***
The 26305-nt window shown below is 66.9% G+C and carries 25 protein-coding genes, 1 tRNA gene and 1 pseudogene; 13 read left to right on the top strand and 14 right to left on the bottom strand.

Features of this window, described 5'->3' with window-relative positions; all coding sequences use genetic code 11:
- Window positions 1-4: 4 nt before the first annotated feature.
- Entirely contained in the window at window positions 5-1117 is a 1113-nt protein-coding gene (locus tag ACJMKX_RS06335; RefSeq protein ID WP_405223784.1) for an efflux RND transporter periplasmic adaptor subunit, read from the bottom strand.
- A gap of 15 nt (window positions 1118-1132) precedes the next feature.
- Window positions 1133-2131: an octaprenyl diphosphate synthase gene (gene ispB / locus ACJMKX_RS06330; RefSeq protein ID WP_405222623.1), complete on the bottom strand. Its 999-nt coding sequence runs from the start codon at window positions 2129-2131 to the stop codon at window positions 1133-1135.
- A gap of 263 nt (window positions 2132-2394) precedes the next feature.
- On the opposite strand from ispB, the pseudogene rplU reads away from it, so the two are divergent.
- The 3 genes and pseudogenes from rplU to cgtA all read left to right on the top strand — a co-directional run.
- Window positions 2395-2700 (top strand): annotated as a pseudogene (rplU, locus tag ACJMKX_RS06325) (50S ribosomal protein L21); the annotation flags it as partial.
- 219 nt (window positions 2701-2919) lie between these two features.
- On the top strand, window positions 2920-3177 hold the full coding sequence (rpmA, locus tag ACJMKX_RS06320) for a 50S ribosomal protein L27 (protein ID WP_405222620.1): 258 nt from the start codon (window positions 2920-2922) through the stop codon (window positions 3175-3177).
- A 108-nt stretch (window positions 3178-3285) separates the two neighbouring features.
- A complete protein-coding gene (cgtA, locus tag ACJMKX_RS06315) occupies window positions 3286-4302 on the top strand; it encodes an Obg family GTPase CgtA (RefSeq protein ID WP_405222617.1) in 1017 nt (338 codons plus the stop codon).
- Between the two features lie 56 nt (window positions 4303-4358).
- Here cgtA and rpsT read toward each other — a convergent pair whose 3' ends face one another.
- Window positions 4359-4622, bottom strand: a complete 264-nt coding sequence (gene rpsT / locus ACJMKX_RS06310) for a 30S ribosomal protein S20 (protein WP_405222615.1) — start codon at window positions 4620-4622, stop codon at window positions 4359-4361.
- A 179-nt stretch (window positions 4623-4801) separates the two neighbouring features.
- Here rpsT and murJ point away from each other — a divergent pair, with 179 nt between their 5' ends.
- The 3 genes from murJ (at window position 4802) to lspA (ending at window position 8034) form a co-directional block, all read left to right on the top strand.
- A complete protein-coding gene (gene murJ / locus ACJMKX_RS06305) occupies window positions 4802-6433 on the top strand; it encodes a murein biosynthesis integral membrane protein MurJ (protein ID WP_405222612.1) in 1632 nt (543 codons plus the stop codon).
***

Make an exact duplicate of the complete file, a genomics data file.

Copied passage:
The 26305-nt window shown below is 66.9% G+C and carries 25 protein-coding genes, 1 tRNA gene and 1 pseudogene; 13 read left to right on the top strand and 14 right to left on the bottom strand.

Features of this window, described 5'->3' with window-relative positions; all coding sequences use genetic code 11:
- Window positions 1-4: 4 nt before the first annotated feature.
- Entirely contained in the window at window positions 5-1117 is a 1113-nt protein-coding gene (locus tag ACJMKX_RS06335; RefSeq protein ID WP_405223784.1) for an efflux RND transporter periplasmic adaptor subunit, read from the bottom strand.
- A gap of 15 nt (window positions 1118-1132) precedes the next feature.
- Window positions 1133-2131: an octaprenyl diphosphate synthase gene (gene ispB / locus ACJMKX_RS06330; RefSeq protein ID WP_405222623.1), complete on the bottom strand. Its 999-nt coding sequence runs from the start codon at window positions 2129-2131 to the stop codon at window positions 1133-1135.
- A gap of 263 nt (window positions 2132-2394) precedes the next feature.
- On the opposite strand from ispB, the pseudogene rplU reads away from it, so the two are divergent.
- The 3 genes and pseudogenes from rplU to cgtA all read left to right on the top strand — a co-directional run.
- Window positions 2395-2700 (top strand): annotated as a pseudogene (rplU, locus tag ACJMKX_RS06325) (50S ribosomal protein L21); the annotation flags it as partial.
- 219 nt (window positions 2701-2919) lie between these two features.
- On the top strand, window positions 2920-3177 hold the full coding sequence (rpmA, locus tag ACJMKX_RS06320) for a 50S ribosomal protein L27 (protein ID WP_405222620.1): 258 nt from the start codon (window positions 2920-2922) through the stop codon (window positions 3175-3177).
- A 108-nt stretch (window positions 3178-3285) separates the two neighbouring features.
- A complete protein-coding gene (cgtA, locus tag ACJMKX_RS06315) occupies window positions 3286-4302 on the top strand; it encodes an Obg family GTPase CgtA (RefSeq protein ID WP_405222617.1) in 1017 nt (338 codons plus the stop codon).
- Between the two features lie 56 nt (window positions 4303-4358).
- Here cgtA and rpsT read toward each other — a convergent pair whose 3' ends face one another.
- Window positions 4359-4622, bottom strand: a complete 264-nt coding sequence (gene rpsT / locus ACJMKX_RS06310) for a 30S ribosomal protein S20 (protein WP_405222615.1) — start codon at window positions 4620-4622, stop codon at window positions 4359-4361.
- A 179-nt stretch (window positions 4623-4801) separates the two neighbouring features.
- Here rpsT and murJ point away from each other — a divergent pair, with 179 nt between their 5' ends.
- The 3 genes from murJ (at window position 4802) to lspA (ending at window position 8034) form a co-directional block, all read left to right on the top strand.
- A complete protein-coding gene (gene murJ / locus ACJMKX_RS06305) occupies window positions 4802-6433 on the top strand; it encodes a murein biosynthesis integral membrane protein MurJ (protein ID WP_405222612.1) in 1632 nt (543 codons plus the stop codon).